My pediatrician gives a lot of parenting advice, which usually leaves me feeling like a mom enrolled in some kind of program for at-risk crackhead parents.  To make matters worse,  Lexie and Reenie, who are usually adorable cuties, decided to beat the ever-loving crap out of each other in front of the doctor.  Lexie even LICKED HER SHOE in front of the doc.  So I had to endure a "helpful" lecture about setting limits and discipline.  Then the doc suggested that I try feeding Lexie avocado to help her gain weight.  Just the WORD avocado offends me at the doctor's office because I've been through this underweight business with my older kid and on EVERY SINGLE VISIT to the doc I was asked if I've tried avocado.  I was tempted to say, "What?  AVOCADO?  Why I've never though of that before!  How amazing!  Avocado!?  Where do you buy such a perfect food item?"  Instead I said, "OK, thanks."  Our doc is great.... she is SO thorough, smart and caring.  But I just have such a hard time tolerating her parenting tips.  I just want to say, "Thanks for the tip.  Want a free tip yourself?  The cat's been out of the bag on the whole avocado thing for a while now."

We rounded out the appointment with each kid getting a finger stick and splattering blood on their pants, then they got 2 shots per kid for good measure.  I was sweating and holding Lexie down while our new au pair, Ema, held Reenie.  Welcome to America, Ema.  You survived initiation.

A good shabbos to all!

Quote to Live By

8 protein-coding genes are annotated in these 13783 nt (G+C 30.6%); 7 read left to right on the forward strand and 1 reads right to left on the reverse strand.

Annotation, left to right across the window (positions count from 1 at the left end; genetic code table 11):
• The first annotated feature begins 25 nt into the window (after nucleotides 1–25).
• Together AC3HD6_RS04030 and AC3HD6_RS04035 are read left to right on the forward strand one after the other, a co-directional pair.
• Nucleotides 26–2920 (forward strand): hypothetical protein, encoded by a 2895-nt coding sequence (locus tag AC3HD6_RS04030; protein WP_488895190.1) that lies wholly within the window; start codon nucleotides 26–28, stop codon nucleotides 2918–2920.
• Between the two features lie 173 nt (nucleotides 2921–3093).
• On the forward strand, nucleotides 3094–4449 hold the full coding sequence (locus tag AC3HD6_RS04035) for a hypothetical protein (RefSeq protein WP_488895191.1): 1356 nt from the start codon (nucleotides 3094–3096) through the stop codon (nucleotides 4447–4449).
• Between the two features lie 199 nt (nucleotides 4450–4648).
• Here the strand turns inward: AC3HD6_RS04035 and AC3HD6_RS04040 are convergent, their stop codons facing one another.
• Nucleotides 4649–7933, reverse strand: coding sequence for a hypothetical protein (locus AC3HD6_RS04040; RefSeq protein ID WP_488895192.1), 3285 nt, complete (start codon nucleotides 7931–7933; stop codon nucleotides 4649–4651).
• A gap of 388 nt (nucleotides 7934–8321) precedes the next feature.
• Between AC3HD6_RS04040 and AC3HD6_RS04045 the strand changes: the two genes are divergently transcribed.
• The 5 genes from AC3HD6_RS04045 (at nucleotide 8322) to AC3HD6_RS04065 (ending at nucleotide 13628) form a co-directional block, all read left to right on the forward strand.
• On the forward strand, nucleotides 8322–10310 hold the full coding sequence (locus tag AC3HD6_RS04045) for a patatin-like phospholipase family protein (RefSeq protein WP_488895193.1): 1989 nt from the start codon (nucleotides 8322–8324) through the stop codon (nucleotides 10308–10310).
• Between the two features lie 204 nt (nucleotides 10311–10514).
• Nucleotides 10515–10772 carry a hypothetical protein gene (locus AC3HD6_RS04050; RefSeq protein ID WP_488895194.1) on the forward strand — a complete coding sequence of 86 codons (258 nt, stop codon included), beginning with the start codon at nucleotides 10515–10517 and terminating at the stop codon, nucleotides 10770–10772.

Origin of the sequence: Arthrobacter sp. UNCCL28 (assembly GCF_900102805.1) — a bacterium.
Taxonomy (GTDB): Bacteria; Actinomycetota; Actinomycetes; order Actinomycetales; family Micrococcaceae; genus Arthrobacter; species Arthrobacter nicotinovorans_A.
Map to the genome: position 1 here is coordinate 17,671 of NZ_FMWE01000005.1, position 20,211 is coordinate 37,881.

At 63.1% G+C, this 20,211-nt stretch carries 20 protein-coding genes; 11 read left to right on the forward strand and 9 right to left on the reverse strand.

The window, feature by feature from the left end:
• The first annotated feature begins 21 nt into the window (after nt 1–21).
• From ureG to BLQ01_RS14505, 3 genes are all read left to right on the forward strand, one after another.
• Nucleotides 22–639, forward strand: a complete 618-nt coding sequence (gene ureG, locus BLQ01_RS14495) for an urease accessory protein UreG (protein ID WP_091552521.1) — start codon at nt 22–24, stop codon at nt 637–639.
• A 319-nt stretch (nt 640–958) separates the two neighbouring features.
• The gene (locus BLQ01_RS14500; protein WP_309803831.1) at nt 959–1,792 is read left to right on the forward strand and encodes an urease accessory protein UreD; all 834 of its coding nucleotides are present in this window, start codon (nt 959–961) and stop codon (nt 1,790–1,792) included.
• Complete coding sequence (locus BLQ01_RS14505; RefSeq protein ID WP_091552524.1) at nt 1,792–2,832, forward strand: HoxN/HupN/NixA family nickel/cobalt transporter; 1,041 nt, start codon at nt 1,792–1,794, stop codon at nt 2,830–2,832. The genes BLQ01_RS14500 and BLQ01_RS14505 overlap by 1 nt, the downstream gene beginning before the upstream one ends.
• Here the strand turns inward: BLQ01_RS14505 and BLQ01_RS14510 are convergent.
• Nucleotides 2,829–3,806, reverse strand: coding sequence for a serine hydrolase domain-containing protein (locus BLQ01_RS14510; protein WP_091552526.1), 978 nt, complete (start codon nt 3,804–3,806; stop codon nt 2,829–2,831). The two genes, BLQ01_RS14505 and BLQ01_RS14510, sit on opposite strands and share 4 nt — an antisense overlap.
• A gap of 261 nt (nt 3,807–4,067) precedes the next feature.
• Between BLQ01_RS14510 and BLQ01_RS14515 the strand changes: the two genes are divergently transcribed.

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"Be patient with all that is unsolved in your heart.  And try to love the questions themselves... Don't search for the answers, which could not be given to you now because you would not be able to live them.  And the point is, to live everything...  Live the questions now."  -  Rainer Maria Rilke


Feedback Fun
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Well, the feedback on our first show is starting to trickle in and I am amused by the flurry of negativity.  On the Jewish Television Network site, my cleavage in the bed scene offended someone (my boobs are extremely threatening!), and I was warned sternly that my declaration that playing Barbies bores me will come back to haunt me when my children are older and Google their mom (which they'll probably be too cool to do!).  My friend Linda has written for the Boston Globe, The Huffington Post, and many other publications... she told me that almost all comments that people post are negative.  Once someone told her that they hope someone would stab her to death while she strolls in the park with her young son.

I am ready, willing, and able to handle the HATERS.  Clearly we're pressing people's buttons, and that means we're doing our job as TV producers.  Who would want to watch a TV show about 5 perfectly frum people blabbering on about what great parents and Jews they are?  Not me.  I'd change the channel in a half second.  People admitting their faults, desires, fears, and judgements is what I'd watch.  And that is what we're going to produce.  

The funny thing is, the first episode is SO tame compared with what is to come.  

What are really frummy people doing watching our irreverent show anyway?  Go play Tsnius Scrabble or something.

Or better yet, keep watching and commenting.  It's something fun to read while I sip my morning coffee and plan our next show.


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... the writer Tony Kushner once said that he's never met anyone who's perfectly happy all the time. The best you can do is happy-ish. ... happy-ish can be pretty good if combined with a sense of dignity, a sense that one is ... for one's self ... because if we're not for ourselves, who will be for us? ... but we are also for others because if we're only for ourselves, what are we? ... and if not now, when? That's dignity to me, that sense that we build our lives and the meaning of our lives based on the relationships, the connections that we have with other people in the here and now.  

Greg Epstein on NPR's Fresh Air (click for full text)

What do you think?